Broncos v. Lions Game Preview

The Denver Broncos have played -- and lost -- just two road games this season. They are seeking more consistency on offense, which begins with improved play inside the red zone, where they have scored just 11 touchdowns in 23 possessions.

Denver Broncos (3-4) at Detroit Lions (5-2)
Sunday, 1:00 ET
GAMEDATE: 11/4/07
SURFACE: FieldTurf
TV: CBS, Kevin Harlan, Rich Gannon
SERIES: 10th meeting. Broncos lead series, 6-3. These teams haven't met since 2003, when the Lions lost at Denver, 20-16. The Broncos have won five of the last six, dating to 1981.

PREDICTION: Lions 27-24

KEYS TO THE GAME: The Broncos have played -- and lost -- just two road games this season. They are seeking more consistency on offense, which begins with improved play inside the red zone, where they have scored just 11 touchdowns in 23 possessions. RB Travis Henry is expected back in the lineup, and must carry a heavy load to help keep the defense fresh against the Lions' explosive offense. Detroit gives up 367.1 yards per game, and the key could be whether they are able to stiffen enough to limit Denver to field goals. ... The Lions have been able to hold on to fourth-quarter leads the past two weeks in large part because RB Kevin Jones has become more involved in the offense. The Broncos have a quandary -- because they have to dedicate so much attention to their league-worst run defense (166.0 yards per game) it has left their corners more exposed, and CBs Champ Bailey and Dre' Bly were each burned for big plays Monday. That's music to the ears of the Lions, who are due to open up the passing game at home, where they are averaging 26.7 points.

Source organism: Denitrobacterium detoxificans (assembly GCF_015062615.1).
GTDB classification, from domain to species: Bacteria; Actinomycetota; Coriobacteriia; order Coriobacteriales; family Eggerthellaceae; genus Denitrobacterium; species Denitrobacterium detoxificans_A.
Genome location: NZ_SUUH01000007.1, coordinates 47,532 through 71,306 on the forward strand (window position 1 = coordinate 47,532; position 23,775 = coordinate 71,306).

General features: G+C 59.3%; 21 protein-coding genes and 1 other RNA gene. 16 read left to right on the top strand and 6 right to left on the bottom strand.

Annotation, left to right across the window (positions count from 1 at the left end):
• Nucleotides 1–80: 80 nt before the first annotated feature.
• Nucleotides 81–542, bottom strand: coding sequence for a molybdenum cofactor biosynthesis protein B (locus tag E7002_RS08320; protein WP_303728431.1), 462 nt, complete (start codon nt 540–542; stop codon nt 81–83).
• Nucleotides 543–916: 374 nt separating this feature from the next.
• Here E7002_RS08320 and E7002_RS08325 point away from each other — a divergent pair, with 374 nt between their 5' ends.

Broncos: RB Travis Henry (ribs) is expected to start; S John Lynch (neck stinger) is uncertain and would be replaced by Domonique Foxworth; WR Javon Walker (knee) is out at least a few more weeks.

Lions: WR Calvin Johnson (back) continues to be a bit limited; RT George Foster (ankle sprain) and DE Kalimba Edwards (ankle sprain) are day-to-day.

FAST FACTS: The Broncos play six road games in the next eight weeks. ... The Lions are 5-2 for the first time since 2000.


--S John Lynch has no structural damage in his neck and can play as soon as the symptoms from a stinger he suffered against Green Bay subside. Lynch was a limited participant in practice Thursday.

--DT Sam Adams returned to practice Thursday. Adams has been getting every Wednesday off during the season to keep his knees healthy.

--RB Travis Henry was a full participant in practice for the second straight day. He has injured ribs but should be able to play this week.

--LB D.J. Williams has practiced all week despite a shoulder injury. He suffered the injury against Green Bay but stayed in the game.

--CB Champ Bailey was limited most of last week with a quadriceps injury, but has been a full participant all week in practice. Bailey gave up a long touchdown against Green Bay last week.

--WR Calvin Johnson, who aggravated a back injury Sunday at Chicago, was gimpy in practice Wednesday, according to offensive coordinator Mike Martz. The Lions hope Johnson will improve as the week goes on. He should play Sunday against Denver, but he might not be able to handle a full load.

--DE Kalimba Edwards, who missed the Chicago game with a knee injury, was officially limited in practice Wednesday. But defensive coordinator Joe Barry said Edwards looked good and said he had no soreness Thursday. Edwards should be ready to return to the lineup and start at right end.

--RT George Foster is struggling with an ankle injury and his status is uncertain for Sunday's game against his former team, the Broncos. He was not with the starters during team drills Thursday.